While “Rocket 88” may not be the first rock ‘n’ roll song in recorded history (some sources site Goree Carter’s 1949 “Rock Awhile”) it is still as hot as an Oldsmobile with a bum thermostat and bad oil pressure.

Another early example of early distortion/fuzz sounds can also be heard on the 1950 recording “Boogie in the Park” by Joe Hill, Howlin’ Wolf’s 1951 “How Many More Years” (with Willie Johnson on guitar) and of course 1958’s “Rumble” by Link Wray & his Ray Men.

Early fuzz tones were due in part to either damaged equipment, low watt amplifiers being ran wide open with a big box guitar, or, as in the case with Link Wray, razor sliced speaker cones but after this point the history of fuzz gets a little… uh… fuzzy.

Del Halterman’s book “Walk-Don’t-Run-The Story of the Ventures” talks hints quite broadly at some innovative pedals created by guitarist Orville “Red” Rhodes but it seems that “Red’s” pedals were not commercially available.

Credit for the first fuzz pedal goes to a radio technician, Revis Hobbs. Working on the behest of The Ventures producer Lee Hazlewood Hobbs and recording engineer Glenn Snoddy would reverse engineered a faulty transformer on the a defective mixing consul that caused session guitarist Grady Martin’s “tic tack bass” to distort on the end of Marty Robbins 1961 hit “Don’t Worry”.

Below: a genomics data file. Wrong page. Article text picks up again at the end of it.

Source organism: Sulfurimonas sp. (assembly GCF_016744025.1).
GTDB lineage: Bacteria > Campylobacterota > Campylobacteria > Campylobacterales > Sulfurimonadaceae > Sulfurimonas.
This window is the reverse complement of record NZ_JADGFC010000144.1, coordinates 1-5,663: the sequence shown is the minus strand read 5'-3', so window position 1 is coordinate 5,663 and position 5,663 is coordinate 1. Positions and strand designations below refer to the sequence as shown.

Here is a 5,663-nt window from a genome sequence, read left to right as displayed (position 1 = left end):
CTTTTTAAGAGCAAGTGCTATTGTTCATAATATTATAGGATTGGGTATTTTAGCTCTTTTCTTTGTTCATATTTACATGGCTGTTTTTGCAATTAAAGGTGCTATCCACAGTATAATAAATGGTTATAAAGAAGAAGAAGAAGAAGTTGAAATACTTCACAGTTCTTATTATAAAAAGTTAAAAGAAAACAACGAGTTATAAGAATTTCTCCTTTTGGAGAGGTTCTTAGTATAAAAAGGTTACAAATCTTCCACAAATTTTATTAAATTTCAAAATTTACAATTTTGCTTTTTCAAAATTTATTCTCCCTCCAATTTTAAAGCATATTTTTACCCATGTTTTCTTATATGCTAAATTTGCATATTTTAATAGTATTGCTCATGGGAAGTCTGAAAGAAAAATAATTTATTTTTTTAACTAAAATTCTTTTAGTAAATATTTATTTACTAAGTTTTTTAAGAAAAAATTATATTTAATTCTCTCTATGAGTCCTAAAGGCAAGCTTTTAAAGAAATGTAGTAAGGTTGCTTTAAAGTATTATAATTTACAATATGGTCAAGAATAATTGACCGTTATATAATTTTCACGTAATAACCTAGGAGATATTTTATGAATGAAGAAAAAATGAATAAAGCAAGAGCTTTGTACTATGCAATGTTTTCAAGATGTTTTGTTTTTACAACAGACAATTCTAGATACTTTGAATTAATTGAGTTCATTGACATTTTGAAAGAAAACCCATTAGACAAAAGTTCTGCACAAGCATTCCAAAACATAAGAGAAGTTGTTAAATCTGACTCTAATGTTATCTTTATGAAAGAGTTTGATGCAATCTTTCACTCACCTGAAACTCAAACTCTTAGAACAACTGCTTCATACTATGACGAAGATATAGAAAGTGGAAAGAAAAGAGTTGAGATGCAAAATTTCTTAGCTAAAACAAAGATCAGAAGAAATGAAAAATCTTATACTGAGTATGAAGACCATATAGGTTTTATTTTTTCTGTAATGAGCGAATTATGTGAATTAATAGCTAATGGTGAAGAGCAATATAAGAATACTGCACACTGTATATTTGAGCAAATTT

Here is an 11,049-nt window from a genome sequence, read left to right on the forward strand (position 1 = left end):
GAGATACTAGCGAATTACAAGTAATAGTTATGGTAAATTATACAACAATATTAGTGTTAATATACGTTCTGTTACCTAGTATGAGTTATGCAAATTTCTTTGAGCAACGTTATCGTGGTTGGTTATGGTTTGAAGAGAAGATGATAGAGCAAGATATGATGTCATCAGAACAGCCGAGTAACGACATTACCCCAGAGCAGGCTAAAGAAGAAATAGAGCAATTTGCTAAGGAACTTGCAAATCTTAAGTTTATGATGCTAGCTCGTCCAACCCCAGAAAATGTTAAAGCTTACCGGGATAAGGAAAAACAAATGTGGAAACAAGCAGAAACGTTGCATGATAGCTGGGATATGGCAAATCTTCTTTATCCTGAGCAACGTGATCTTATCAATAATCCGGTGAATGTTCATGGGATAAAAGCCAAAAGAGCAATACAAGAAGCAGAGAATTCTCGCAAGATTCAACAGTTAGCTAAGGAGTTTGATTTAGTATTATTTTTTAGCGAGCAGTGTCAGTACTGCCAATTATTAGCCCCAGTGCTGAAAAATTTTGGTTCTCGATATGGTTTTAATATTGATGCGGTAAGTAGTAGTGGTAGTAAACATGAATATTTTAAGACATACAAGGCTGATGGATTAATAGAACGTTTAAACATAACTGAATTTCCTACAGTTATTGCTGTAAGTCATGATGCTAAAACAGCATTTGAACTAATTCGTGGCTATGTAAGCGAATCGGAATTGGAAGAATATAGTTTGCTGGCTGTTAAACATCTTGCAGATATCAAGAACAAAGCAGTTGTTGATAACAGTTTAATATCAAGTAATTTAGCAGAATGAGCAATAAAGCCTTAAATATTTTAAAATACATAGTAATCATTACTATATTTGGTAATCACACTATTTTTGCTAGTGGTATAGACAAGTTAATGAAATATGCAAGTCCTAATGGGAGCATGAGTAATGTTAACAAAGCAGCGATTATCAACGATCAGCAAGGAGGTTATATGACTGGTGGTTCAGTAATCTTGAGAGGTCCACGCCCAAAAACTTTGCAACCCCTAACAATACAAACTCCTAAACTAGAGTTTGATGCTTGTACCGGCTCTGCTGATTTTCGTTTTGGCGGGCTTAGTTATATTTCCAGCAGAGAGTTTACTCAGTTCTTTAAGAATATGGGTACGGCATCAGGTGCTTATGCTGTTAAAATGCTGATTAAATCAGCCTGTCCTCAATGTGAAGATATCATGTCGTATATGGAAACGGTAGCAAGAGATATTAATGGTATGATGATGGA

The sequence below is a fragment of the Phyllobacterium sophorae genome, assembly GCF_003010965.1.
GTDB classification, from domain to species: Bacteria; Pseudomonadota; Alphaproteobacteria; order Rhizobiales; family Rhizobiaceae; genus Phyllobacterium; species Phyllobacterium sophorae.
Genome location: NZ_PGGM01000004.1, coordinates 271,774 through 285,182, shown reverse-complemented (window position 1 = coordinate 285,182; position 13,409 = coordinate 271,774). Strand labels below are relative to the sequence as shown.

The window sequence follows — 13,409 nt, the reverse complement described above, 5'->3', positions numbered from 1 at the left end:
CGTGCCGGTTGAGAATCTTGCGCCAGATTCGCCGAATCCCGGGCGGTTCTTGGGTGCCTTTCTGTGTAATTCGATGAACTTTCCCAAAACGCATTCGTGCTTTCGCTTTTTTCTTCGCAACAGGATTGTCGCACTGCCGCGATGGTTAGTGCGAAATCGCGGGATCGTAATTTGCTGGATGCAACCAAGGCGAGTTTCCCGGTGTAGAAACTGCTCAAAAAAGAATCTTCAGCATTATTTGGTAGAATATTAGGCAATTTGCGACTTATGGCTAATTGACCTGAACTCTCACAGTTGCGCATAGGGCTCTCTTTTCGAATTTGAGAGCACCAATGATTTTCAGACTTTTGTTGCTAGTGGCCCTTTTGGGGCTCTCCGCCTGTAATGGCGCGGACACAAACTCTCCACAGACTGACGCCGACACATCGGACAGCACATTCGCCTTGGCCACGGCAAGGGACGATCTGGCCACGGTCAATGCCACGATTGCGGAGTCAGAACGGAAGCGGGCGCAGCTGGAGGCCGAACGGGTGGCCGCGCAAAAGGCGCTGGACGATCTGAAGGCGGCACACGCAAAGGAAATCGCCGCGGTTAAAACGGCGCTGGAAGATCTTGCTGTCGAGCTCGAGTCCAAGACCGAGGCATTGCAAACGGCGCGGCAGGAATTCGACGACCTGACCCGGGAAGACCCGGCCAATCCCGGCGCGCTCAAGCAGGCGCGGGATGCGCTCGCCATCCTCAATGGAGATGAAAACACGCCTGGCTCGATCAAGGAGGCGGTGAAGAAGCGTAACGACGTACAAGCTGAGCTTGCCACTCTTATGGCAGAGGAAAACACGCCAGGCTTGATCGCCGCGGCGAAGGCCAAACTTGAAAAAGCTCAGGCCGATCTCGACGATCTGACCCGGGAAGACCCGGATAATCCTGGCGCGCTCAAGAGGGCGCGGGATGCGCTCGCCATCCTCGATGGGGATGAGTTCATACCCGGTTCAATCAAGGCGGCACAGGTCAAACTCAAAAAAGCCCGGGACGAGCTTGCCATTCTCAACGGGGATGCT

The result of Hobbs and Snoddy’s efforts would result in the first commercially available fuzz pedal, the FZ-1 and the FZ-1A Maestro Fuzz-Tone, by Gibson.

Like many of Gibson’s avant garde designs the Maestro Fuzz-Tone was not an immediate success. The pedal was initially geared towards country players and even Les Paul’s name was attached to some of the Fuzz-Tone’s early literature.

It seems that the Fuzz-Tone was destined for obscurity that is until Keith Richards got hold of one. When it came time to record the song “Satisfaction” Richards said, “I was imagining horns, trying to imitate their sound to put on the track later when we recorded. I’d already heard the riff in my head, the way Otis Redding did it later, thinking this is gonna be the horn line. But we didn’t have any horns… The fuzz tone came in handy so I could give a shape to what the horns were supposed to do”.

Episode 36- Milk Man Amps